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Revising the Myth of Longevity

by piero scaruffi

A contrarian point of view, asserting that “life expectancy might actually start to decline for the first time in centuries,” with numerous explanations.

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Jumping the Gap between a USA and UK High School Education

by Andrew Maynard

Is the USA education system failing, especially in science - biology, chemistry, physics? A sobering assessment.

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The Singularity Doesn’t Require Paul Allen’s Understanding

by Lincoln Cannon

Like others before him, Paul Allen argues that the “Singularity is not near”: we will not anytime soon engineer computers superior to human brains, he says.

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IEET Fellow Steven Wise will be featured in Animal Rights documentary

Documentarians D.A. Pennebaker and Chris Hegedus – husband/wife directors of The War Room, the Oscar-nominated 1993 look at Bill Clinton’s first presidential campaign—will feature IEET Fellow Steven Wise in their next project. The film will examine Wise’s mission to gain legal personhood for nonhuman animals.

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The First Synthetic Organism: Our Victor Frankenstein Moment?

by David Brin

In a breakthrough effort for computational biology, the world’s first computer model of an organism has been completed, Stanford researchers reported last week in the journal Cell.

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“We Took a Rat Apart and Rebuilt It as a Jellyfish”

by Andrew Maynard

Sometimes you read a science article and it sends a shiver down your spine.  That was my reaction this afternoon reading Ed Yong’s piece on a paper just published in Nature Biotechnology by Janna Nawroth, Kevin Kit Parker and colleagues.

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Deny Killers the Notoriety They Seek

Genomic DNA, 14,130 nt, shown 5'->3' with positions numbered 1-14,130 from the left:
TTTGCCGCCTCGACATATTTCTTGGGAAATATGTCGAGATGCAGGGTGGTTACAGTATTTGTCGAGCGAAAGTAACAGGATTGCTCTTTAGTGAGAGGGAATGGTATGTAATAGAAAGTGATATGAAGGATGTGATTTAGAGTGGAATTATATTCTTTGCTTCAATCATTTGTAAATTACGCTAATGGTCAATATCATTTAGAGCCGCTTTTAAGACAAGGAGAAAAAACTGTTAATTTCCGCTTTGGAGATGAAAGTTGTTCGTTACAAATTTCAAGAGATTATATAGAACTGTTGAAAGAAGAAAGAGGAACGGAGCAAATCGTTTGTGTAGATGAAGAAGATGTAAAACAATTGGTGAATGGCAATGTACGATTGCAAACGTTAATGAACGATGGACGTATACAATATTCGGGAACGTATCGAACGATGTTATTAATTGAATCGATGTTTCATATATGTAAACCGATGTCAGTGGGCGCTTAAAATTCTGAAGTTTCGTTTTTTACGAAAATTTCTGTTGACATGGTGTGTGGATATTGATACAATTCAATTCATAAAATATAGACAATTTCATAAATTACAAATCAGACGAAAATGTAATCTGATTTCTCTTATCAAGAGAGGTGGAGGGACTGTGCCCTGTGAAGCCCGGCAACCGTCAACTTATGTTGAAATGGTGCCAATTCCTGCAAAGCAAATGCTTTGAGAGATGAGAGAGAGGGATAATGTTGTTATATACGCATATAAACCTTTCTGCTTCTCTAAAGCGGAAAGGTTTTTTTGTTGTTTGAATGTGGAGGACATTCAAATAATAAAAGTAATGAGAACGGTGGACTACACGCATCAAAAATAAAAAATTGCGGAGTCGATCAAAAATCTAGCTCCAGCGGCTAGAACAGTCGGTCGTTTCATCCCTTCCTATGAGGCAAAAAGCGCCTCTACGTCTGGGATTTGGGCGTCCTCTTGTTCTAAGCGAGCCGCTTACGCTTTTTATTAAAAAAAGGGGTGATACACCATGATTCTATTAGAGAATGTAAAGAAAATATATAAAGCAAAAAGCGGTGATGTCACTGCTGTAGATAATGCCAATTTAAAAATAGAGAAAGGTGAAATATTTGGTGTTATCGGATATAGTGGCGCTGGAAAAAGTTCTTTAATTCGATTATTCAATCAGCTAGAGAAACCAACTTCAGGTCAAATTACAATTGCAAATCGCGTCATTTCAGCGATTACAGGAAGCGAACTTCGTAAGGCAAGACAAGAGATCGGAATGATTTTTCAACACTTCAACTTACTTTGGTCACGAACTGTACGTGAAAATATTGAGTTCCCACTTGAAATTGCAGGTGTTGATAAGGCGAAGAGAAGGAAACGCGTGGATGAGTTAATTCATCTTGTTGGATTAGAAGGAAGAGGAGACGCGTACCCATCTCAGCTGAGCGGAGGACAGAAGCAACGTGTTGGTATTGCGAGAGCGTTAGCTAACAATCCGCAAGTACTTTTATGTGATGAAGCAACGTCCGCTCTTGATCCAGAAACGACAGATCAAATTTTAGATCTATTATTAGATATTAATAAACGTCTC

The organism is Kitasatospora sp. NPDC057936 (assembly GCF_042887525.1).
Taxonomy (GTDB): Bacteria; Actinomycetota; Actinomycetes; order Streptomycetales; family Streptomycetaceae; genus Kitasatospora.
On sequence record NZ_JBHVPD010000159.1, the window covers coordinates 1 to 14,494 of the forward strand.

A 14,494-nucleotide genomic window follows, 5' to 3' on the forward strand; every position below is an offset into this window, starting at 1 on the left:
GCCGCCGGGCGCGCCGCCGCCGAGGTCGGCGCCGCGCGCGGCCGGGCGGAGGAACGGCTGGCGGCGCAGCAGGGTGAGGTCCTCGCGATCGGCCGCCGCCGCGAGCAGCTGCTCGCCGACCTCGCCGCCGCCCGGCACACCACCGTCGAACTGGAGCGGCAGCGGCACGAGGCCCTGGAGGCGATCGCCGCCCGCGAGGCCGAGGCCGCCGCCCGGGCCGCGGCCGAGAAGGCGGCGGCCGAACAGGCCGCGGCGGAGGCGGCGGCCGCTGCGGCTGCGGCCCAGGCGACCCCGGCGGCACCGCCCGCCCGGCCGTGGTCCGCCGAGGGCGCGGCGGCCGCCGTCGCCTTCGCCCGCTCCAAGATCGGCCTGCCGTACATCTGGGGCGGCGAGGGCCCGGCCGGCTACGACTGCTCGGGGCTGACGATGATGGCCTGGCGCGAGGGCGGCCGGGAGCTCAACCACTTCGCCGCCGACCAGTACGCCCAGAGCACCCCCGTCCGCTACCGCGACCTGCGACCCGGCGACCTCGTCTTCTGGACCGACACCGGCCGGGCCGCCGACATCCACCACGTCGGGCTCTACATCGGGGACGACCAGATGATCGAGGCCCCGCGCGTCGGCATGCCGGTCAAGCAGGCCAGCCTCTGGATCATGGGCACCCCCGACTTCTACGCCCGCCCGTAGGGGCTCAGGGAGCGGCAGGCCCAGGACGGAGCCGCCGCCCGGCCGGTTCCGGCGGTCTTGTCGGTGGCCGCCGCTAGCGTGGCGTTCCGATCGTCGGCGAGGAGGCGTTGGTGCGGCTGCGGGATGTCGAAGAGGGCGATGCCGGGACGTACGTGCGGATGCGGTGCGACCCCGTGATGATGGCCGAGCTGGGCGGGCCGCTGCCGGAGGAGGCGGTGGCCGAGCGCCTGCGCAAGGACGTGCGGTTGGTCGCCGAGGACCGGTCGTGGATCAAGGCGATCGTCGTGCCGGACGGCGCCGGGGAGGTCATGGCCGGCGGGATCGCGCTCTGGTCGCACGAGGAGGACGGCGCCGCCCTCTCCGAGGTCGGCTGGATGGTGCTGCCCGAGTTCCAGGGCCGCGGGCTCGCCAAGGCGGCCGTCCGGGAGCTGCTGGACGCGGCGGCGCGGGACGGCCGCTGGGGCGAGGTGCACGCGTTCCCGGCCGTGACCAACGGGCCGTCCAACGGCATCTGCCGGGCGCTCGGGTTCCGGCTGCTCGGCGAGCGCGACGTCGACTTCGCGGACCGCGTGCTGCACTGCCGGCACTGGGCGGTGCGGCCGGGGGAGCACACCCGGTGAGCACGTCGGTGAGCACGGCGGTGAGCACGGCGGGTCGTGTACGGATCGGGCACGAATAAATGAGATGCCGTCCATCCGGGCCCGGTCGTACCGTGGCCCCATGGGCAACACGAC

by David Brin

Now it’s “James Eagan Holmes,” another name we’d rather not know. Opening fire at a crowded Colorado movie theater during a midnight screening of “The Dark Knight Rises,” Holmes killed twelve and injured dozens—seizing world attention and far more than his fair share of our collective memories.

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Structuring Biomimicry, Improving Building’s Resiliency

by Wilfredo Méndez

The same way Einstein assumes the speed of light to be a constant of reference for his Theory of Relativity [1], the philosophy of biomimicry assumes Nature as a constant of reference to a performance-based beauty for design.

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Bulletins from the Transparency Front

by David Brin

1) Toronto researcher Steve Mann, who was one of the earliest pioneers of wearable computing and augmented reality (AR), and who co-coined the term “sousveillance,” was physically assaulted by employees of a Paris McDonald’s restaurant during a recent family vacation, for the crime of wearing AR visual aids akin to Google’s Project Glass.  We are indeed in an era of rough transition.

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Accelerating Dangers and Opportunities from Transparency

by David Brin

The future comes rushing upon us so quickly, already I worry that the world portrayed in my freshly minted novel will be old hat long before the time it is set, 30 years from now. (Meaning that we need futuristic and open-minded thought experiments now, more than ever.)

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The Rise of the Slacktavist

by Lee-Roy Chetty

We’re all guilty of it. Some more than others, but nonetheless, we’re all culpable. Log on to Facebook or Twitter, hit the “like” or “favourite” button and, for a fleeting moment, we feel like we’re somehow making a tangible difference in the world. But surely it’s slightly more complicated than that?